Homunculus.

Yes, homunculus in your head. Obviously, there is no little man there, but is that a kind of hypothesis that one can work with, and do you still try to use it? You're talking about something that moves beyond the zombie effect where I believe you say you're responding to your present environment, but also it's related to the planning area. This is the point at which we need some entity, some unit, to be making choices.

It's a very compelling illusion. We all have it. There's a "person" actually sitting in my head, I can tell you where -- he sits here, roughly here. If you [have only] one eye, I presume it would shift it over. He's looking out at the world. We all have this homunculus illusion, it's very compelling. Francis Crick argued there has to be some neuronal basis for that to explain this very compelling feeling, and we have an explanation for that.

But of course, as you point out, there is no homunculus, it's just a series of very congregated neural networks, and one network is "looking at another network," and that's being looked at by another network, and ultimately what you get out of this system -- you get this feeling that there is a person sitting inside my head. But there is, of course, no point where you can say, "Well, see? That area, that's Christof." It's going to be, like most other things, a collection of neurons that do this process that ultimately gives rise to this mysterious feeling, there's a person inside my head.

One of the images that struck me in the essay was the notion that there are elements of the brain that are like a movie. Could you help us understand that, that in other words, motion may come out of a series of images that are in your brain, and presumably the images are an output of these coalitions of neurons? Help us get a handle on that.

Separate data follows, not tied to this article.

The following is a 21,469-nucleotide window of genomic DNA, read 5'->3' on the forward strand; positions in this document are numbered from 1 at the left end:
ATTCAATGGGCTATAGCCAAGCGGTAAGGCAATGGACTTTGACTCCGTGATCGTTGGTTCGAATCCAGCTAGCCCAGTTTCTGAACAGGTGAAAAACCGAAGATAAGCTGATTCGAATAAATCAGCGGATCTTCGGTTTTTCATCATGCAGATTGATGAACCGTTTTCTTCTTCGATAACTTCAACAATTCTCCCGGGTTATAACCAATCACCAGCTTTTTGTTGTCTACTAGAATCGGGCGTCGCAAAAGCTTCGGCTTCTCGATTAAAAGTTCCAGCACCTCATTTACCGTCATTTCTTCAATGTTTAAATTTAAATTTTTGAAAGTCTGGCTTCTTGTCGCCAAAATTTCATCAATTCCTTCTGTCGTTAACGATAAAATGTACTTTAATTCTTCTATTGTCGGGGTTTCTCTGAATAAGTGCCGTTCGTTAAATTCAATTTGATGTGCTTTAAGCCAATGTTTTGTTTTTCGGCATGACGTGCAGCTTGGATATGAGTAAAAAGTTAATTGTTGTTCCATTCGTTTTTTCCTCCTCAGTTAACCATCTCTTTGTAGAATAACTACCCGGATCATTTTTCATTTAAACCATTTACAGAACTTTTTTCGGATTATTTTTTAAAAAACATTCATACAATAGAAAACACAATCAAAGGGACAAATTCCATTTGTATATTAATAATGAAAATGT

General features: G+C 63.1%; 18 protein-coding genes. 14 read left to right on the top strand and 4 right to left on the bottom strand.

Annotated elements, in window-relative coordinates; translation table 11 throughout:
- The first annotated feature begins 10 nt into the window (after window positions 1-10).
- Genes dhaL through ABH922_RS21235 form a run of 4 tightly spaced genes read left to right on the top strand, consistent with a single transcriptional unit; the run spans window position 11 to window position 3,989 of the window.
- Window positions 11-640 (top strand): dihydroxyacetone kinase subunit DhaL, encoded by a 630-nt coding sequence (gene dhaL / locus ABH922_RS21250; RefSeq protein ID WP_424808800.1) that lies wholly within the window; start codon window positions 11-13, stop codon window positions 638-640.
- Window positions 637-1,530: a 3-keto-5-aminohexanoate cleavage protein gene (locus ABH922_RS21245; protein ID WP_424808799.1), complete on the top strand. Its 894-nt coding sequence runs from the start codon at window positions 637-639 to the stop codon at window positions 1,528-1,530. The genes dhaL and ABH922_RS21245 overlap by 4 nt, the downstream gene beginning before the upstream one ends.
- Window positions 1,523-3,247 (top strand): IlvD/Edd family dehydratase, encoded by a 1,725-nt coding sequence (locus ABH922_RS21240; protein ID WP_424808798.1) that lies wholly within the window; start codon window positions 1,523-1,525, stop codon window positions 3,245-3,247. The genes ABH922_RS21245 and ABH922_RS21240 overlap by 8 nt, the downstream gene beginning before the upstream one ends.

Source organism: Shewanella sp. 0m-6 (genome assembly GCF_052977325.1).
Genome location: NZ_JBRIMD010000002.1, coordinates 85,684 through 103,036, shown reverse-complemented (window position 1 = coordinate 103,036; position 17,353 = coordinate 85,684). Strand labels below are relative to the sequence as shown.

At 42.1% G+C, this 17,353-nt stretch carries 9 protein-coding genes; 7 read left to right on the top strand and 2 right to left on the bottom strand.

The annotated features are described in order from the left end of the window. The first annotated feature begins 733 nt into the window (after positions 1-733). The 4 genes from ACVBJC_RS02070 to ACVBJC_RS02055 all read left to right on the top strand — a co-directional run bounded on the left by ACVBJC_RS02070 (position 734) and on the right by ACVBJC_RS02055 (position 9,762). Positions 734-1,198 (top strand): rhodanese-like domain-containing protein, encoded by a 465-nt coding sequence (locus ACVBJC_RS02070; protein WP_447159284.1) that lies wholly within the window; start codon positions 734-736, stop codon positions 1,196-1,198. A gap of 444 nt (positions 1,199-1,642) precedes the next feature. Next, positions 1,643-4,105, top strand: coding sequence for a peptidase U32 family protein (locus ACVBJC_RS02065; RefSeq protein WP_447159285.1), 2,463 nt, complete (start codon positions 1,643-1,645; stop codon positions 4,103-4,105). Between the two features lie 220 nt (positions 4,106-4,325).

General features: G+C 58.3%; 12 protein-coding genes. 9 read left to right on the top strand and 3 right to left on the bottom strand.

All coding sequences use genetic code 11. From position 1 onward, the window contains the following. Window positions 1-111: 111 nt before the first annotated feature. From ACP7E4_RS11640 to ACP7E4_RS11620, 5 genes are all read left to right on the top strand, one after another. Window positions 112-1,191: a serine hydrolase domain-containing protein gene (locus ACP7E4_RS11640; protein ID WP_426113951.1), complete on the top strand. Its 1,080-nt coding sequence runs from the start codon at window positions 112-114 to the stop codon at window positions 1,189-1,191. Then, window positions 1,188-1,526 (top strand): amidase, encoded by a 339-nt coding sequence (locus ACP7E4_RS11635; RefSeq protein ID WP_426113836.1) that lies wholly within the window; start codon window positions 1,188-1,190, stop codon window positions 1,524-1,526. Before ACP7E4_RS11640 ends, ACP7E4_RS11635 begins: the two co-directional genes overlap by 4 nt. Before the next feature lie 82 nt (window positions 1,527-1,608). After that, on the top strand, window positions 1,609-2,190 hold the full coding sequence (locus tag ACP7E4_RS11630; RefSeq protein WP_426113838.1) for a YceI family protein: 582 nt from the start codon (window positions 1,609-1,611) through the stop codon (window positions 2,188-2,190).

All right. There's a hypothesis: is consciousness like a river, or is it more like a movie? We all know we have the illusion of seeing life on the screen, but in fact, if you look closely, there are 24 frames a second, or 72 frames a second, and so you have a frame like this, the next frame like this, the next frame like this, but what you see, of course, is smooth motion. Psychologists have asked this question for a long time and there's now more evidence for it, that perception is actually discrete, it's actually organized in discrete snapshots. Each snapshot may be 30 milliseconds, 15 milliseconds, 100 milliseconds, so a small fraction of a second, and each snapshot is a little bit frozen, so it's like a drawing that you make of a runner like this. Clearly this drawing implies that person's moving forward but the drawing itself is stationary, but the stationary drawing comes with the sense of motion.

There is this area that people have just identified called MT, you have it on both sides of your brain, or sometimes called V5. It seems to be involved in motion. If you stimulate it, there's a sense of motion in animals; if you lose it, you lose a sense of motion. The hypothesis is that these neurons in this part of the brain encode motion in a series of these snapshots, and usually, just like in a movie, you're fooled by it. Although these are discrete snapshots, the world looks continuous.